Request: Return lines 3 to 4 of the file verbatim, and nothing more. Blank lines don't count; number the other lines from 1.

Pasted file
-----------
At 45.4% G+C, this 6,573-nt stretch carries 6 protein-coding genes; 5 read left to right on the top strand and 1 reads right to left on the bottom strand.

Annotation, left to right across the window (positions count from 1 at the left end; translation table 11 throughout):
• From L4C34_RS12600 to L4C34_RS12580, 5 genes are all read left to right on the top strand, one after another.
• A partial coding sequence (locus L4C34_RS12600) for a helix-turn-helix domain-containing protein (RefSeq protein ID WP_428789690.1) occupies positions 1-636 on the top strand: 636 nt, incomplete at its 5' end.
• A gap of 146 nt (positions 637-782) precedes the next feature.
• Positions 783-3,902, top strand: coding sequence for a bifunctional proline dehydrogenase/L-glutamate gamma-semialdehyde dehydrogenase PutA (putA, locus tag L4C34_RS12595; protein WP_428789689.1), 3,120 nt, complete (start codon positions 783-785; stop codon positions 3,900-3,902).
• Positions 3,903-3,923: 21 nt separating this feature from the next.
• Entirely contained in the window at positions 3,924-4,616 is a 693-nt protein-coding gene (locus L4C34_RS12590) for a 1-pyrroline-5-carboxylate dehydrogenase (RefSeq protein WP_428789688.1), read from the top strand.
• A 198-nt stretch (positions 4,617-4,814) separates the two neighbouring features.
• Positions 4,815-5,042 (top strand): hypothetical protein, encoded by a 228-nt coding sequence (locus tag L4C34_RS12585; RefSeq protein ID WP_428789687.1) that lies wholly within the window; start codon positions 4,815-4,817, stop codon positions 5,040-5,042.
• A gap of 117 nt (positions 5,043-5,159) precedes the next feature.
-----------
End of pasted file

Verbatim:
• From L4C34_RS12600 to L4C34_RS12580, 5 genes are all read left to right on the top strand, one after another.
• A partial coding sequence (locus L4C34_RS12600) for a helix-turn-helix domain-containing protein (RefSeq protein ID WP_428789690.1) occupies positions 1-636 on the top strand: 636 nt, incomplete at its 5' end.